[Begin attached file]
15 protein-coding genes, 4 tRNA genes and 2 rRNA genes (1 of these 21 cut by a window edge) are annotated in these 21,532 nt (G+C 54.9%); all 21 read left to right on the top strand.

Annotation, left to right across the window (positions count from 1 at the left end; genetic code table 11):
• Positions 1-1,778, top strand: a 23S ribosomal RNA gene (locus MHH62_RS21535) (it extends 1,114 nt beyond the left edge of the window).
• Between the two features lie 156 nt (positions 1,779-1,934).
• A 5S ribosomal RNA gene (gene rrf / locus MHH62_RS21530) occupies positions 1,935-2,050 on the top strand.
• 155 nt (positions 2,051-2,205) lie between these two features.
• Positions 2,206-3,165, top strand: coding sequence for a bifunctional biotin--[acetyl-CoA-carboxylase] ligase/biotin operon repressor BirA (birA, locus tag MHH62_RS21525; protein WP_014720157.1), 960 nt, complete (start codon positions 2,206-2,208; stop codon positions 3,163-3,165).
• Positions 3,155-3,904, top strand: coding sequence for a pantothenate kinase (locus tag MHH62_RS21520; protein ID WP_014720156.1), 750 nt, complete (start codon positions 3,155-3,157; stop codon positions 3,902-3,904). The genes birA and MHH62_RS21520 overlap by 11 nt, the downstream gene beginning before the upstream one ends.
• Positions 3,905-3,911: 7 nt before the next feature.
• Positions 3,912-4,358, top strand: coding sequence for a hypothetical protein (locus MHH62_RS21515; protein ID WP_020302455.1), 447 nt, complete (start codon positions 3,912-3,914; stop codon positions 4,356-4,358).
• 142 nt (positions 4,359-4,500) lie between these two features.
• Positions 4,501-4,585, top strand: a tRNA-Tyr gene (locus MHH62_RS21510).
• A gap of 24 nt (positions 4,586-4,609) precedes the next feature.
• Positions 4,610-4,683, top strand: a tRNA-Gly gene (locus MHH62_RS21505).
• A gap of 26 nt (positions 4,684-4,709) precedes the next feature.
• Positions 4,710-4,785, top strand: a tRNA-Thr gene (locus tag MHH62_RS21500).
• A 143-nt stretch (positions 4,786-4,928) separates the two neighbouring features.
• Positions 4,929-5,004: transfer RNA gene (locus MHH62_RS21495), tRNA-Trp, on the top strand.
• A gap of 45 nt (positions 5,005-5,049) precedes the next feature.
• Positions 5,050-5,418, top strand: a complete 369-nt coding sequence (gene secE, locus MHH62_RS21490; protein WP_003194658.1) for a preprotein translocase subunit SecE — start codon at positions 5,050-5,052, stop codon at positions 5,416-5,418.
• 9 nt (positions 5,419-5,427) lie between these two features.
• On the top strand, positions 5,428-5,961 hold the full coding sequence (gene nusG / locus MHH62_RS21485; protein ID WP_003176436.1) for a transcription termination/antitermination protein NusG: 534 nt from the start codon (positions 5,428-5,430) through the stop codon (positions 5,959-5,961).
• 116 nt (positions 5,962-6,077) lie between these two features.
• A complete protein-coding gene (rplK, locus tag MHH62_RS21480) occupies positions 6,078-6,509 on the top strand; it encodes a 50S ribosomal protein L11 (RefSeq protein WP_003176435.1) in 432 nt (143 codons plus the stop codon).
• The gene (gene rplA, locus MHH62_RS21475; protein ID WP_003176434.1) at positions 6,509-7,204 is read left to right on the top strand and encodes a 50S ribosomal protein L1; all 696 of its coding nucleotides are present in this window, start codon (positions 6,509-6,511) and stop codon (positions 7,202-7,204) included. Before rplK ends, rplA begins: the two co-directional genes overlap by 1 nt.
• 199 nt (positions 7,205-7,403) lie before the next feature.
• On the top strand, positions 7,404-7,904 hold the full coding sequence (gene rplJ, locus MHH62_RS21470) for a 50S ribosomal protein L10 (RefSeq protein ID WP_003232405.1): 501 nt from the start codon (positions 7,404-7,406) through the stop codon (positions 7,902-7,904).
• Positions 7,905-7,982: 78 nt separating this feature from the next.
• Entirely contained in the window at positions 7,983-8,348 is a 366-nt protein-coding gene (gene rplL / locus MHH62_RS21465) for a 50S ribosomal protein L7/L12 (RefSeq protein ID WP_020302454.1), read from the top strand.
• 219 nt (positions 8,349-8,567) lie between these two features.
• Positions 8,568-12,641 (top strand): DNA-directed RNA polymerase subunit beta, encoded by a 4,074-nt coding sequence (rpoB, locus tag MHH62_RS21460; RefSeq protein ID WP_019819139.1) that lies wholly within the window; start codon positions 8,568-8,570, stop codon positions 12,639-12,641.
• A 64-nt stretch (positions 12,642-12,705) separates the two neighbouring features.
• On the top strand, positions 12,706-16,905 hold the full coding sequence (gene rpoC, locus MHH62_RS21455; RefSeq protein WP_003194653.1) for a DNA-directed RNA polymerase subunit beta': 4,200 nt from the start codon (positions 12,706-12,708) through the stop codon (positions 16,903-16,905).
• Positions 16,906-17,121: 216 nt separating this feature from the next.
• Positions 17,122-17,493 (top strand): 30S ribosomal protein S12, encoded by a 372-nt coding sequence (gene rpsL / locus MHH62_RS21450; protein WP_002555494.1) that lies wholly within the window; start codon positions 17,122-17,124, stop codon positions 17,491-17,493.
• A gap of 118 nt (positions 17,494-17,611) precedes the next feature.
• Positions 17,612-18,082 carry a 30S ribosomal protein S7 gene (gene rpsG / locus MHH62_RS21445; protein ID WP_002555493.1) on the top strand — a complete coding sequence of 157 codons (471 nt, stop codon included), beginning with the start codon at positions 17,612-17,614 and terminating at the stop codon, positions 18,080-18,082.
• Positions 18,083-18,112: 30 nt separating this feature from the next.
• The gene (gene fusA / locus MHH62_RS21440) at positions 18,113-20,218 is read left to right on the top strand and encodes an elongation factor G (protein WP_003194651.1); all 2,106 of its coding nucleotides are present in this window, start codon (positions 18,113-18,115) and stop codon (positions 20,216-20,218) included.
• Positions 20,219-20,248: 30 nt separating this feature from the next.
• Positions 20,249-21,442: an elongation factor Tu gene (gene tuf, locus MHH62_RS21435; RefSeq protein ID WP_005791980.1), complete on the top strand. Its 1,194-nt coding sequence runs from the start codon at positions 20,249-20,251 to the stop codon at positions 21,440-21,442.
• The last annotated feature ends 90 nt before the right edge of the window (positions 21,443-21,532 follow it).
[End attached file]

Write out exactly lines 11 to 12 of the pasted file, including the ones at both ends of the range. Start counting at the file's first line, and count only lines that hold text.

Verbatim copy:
• 142 nt (positions 4,359-4,500) lie between these two features.
• Positions 4,501-4,585, top strand: a tRNA-Tyr gene (locus MHH62_RS21510).